Published on September 01, 2021
This month’s message is going to be a solemn one that deals with the topic of death.
As a country, we were faced with the death of 13 American soldiers who were killed by a terrorist bomb as they were evacuating Americans and our Afghani partners from the airport in Kabul, Afghanistan. These deaths remind us of the horrors of war, and the heroism and bravery of our American soldiers. The commitment of the volunteer soldiers that make up our armed forces is unwavering.
One week prior to the blast that killed these soldiers, Marine Sergeant Nicole Gee posted a picture of herself holding an Afghani baby. The caption simply stated, “I love my job.” I am saddened by the loss of these brave men and women. My heart goes out to their families, mourning this great loss to them and our country.
Our Department was hit by the painful sting of death when we lost one of our own. On August 20, 2021, we lost Sgt. Pat Madison, who succumbed to complications from COVID-19. Pat was a decorated, 15-year veteran of our Department. He was the sergeant in charge of the General Investigations Unit when he passed. Pat is survived by his son, his fiancé, mother, brother, sister, and his extended family. Pat was loved by all. Our Department is heartbroken by the loss of this great man. Pat was a tremendous leader whose passion for the job was only surpassed by his commitment to our community. Pat was a good friend, an excellent officer, and a dedicated community servant. Although we are all sad that Pat is gone, I am so grateful that he graced us with his smile, humor, wit, wisdom, and dedicated service. He will be missed dearly.
On August 7th, two Chicago Police Officers were shot after they conducted a traffic stop. One of the officers, 29-year-old Ella French, died on her way to the hospital. The other Officer, Carlos Yanez Jr., is paralyzed and lost an eye. Officer Yanez is currently in a rehab hospital as he recovers.
These senseless acts of violence against police are difficult to take. They highlight the evil in the world and the brave men and women who go to work every day ready to sacrifice their lives to keep the evildoers at bay.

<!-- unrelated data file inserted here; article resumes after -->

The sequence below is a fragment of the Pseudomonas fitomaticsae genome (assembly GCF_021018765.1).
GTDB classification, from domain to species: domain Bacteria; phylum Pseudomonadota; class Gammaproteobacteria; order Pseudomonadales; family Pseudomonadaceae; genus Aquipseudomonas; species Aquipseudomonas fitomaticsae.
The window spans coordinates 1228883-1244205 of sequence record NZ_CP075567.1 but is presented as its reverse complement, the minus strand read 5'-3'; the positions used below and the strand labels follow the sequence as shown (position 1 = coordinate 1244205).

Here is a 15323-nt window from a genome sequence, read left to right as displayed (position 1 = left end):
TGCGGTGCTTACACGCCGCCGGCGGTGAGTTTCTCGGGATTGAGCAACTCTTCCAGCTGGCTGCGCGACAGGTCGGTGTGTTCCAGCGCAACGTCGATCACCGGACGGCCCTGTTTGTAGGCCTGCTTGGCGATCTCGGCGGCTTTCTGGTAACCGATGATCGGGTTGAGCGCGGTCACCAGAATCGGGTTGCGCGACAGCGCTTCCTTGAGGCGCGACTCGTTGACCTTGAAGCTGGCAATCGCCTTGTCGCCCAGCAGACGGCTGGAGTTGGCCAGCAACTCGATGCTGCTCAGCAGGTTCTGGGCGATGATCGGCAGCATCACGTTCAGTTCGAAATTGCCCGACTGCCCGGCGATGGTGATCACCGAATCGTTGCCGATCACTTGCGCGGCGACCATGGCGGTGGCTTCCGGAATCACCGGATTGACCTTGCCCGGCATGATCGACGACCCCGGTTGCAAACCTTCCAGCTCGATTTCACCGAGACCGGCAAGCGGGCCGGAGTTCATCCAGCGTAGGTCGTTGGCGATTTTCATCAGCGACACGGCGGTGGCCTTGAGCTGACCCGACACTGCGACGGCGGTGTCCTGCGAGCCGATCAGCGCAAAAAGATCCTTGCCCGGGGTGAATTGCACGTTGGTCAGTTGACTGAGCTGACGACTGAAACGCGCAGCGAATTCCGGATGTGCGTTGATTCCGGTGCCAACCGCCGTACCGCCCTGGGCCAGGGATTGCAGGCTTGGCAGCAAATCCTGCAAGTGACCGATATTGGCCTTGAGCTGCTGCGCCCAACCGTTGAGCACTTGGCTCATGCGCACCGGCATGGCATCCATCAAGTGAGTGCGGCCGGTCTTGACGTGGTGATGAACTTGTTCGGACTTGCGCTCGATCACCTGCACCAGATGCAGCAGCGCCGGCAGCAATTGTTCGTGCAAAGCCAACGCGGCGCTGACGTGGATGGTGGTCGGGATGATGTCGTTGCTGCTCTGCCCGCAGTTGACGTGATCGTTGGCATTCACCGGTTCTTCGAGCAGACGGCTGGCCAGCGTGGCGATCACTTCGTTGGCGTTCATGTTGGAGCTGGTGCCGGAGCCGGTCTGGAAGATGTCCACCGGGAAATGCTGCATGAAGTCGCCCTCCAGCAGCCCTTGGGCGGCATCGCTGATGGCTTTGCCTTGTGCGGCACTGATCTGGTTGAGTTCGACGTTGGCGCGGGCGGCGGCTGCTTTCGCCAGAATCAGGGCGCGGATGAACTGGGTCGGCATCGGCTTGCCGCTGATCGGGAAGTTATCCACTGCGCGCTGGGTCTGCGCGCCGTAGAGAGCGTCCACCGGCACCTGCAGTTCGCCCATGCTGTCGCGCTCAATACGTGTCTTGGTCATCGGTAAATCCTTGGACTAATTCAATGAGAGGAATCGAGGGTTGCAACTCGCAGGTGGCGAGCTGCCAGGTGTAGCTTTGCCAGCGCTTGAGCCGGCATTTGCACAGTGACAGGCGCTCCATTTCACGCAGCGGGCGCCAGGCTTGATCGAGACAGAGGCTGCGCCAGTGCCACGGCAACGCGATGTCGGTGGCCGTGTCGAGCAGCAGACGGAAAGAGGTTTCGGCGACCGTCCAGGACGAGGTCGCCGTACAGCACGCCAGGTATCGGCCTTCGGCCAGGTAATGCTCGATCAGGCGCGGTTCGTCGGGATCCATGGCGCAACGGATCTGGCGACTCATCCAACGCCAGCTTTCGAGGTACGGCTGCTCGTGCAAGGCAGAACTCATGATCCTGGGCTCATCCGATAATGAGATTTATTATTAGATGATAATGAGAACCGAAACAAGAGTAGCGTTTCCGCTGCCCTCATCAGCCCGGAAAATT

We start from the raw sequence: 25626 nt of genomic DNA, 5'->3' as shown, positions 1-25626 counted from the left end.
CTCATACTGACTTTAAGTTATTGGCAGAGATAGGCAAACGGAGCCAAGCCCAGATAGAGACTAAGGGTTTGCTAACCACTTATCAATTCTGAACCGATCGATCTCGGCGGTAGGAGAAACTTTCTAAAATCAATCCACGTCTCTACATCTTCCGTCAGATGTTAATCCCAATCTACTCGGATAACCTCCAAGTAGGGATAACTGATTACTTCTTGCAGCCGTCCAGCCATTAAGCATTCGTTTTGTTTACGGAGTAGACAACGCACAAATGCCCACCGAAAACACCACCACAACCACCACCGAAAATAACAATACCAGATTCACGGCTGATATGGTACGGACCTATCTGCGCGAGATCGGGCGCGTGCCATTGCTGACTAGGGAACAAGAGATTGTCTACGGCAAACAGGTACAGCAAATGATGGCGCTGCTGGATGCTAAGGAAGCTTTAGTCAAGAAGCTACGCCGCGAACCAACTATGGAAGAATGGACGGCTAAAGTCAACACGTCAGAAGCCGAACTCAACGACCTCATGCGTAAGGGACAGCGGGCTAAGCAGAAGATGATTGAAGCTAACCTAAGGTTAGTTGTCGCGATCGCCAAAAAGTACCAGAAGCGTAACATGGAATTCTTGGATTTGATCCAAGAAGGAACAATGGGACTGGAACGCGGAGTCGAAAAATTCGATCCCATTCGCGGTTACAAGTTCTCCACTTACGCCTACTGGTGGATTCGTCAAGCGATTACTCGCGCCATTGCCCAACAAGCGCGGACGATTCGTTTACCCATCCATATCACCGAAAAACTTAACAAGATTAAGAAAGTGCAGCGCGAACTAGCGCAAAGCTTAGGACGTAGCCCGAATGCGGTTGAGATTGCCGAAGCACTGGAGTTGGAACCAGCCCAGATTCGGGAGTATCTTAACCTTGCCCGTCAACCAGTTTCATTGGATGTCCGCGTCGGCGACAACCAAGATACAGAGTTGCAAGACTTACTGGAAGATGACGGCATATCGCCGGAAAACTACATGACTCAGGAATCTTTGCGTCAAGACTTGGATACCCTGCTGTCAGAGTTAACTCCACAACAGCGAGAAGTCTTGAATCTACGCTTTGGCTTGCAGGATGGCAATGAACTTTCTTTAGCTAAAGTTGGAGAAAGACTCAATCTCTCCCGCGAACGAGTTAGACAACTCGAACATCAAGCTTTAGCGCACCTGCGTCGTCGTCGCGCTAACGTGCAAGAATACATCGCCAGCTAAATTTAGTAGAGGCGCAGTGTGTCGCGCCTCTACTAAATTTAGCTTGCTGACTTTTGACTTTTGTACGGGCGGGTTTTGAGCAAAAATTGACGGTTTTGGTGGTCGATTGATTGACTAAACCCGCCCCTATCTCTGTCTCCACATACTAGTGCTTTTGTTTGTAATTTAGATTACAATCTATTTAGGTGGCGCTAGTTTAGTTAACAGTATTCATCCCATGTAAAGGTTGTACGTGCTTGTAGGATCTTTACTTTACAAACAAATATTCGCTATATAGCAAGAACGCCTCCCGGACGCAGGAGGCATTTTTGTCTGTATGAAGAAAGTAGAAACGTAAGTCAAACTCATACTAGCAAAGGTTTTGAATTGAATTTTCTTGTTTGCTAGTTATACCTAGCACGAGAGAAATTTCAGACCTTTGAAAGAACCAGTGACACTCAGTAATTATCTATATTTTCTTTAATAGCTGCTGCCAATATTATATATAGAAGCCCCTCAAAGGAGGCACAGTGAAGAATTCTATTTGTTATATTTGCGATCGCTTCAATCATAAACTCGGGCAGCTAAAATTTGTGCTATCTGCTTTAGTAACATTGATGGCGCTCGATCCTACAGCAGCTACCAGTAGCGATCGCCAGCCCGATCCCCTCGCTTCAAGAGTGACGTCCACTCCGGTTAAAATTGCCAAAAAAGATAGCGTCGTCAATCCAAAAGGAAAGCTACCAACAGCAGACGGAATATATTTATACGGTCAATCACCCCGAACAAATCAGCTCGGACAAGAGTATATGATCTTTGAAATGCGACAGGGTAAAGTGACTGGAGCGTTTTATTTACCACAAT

This shooting received a lot of attention on social media and some media outlets. Not because a police officer was killed and another is paralyzed. Sadly, that is all too common these days. It received media attention because of the actions of Keith Thornton Jr., the 911 dispatcher who was working the radio the night of the horrific incident. Although I wish we were more outraged when a police officer is shot and killed in the line of duty, I am happy that Mr. Thornton received the amount of publicity he received.
Mr. Thornton did an excellent job with one of the most difficult calls he will ever work. He remained calm and directed officers to the nearest trauma hospital, instructing other officers to block traffic so that the wounded officers could get to the hospital as fast as possible. Mr. Thornton was heard saying, “That’s the unconscious officer, correct? Is someone in the back with her? Is someone in the back seat with her? Ok, listen to me, take that damn vest off right now and start compressions, start breathing, whatever you got to do, start it now, while you’re driving, the officer in the back with her, take the vest off and start compressions now. Keep it rolling baby … they know you’re coming in.” Later in the call, you hear Mr. Thornton say, “And the other female officer, please get her in there, guys. Make it quick, be safe getting there but make it quick.”
You can hear the heartbreak in Mr. Thornton’s voice when he learns that Officer French was shot in the head.
Listening to this call gives me chills. If you haven’t heard it, and wish to, here is the link.
Mr. Thornton’s actions are deserving of recognition. This call illustrates how emotionally draining calls like these can be for everybody including our dispatchers. Many of our dispatchers were on the other end of the phone with a terrified student, teacher, or parent during the Parkland shooting at Marjory Stoneman Douglas High School.
Calls like these can be traumatizing and show why our 911 dispatchers should be reclassified as first responders.I am tremendously grateful for all of the 911 operators who work a radio. They have a difficult job and are often underappreciated. Dispatching is a noble profession where quality telecommunicators can make a difference in their community. We are blessed to have our own dispatch center filled with professionals who really care. If you feel you have what it takes to be a professional dispatcher, we are hiring.
I am sad that the Chicago incident ended with the death of one officer and life-altering injuries to another, but I am happy that it shed light on how important dispatchers are to our community. They are truly heroes on the other end of the radio.
In closing, I am asking you all to remember the nearly 3,000 people who were killed in the terrorist attack on our Country carried out by Al-Qaeda on 9/11/2001. This attack on our Country was a day of unprecedented suffering on the American people.
On the 20th anniversary of 9/11, I will remember the 2,562 civilians who perished in that attack and the 415 first responders who died running into danger, trying to save lives.
I pray for their families and all the families who are still dealing with the pain, suffering, and sicknesses caused by the attack on our Country that horrible day.
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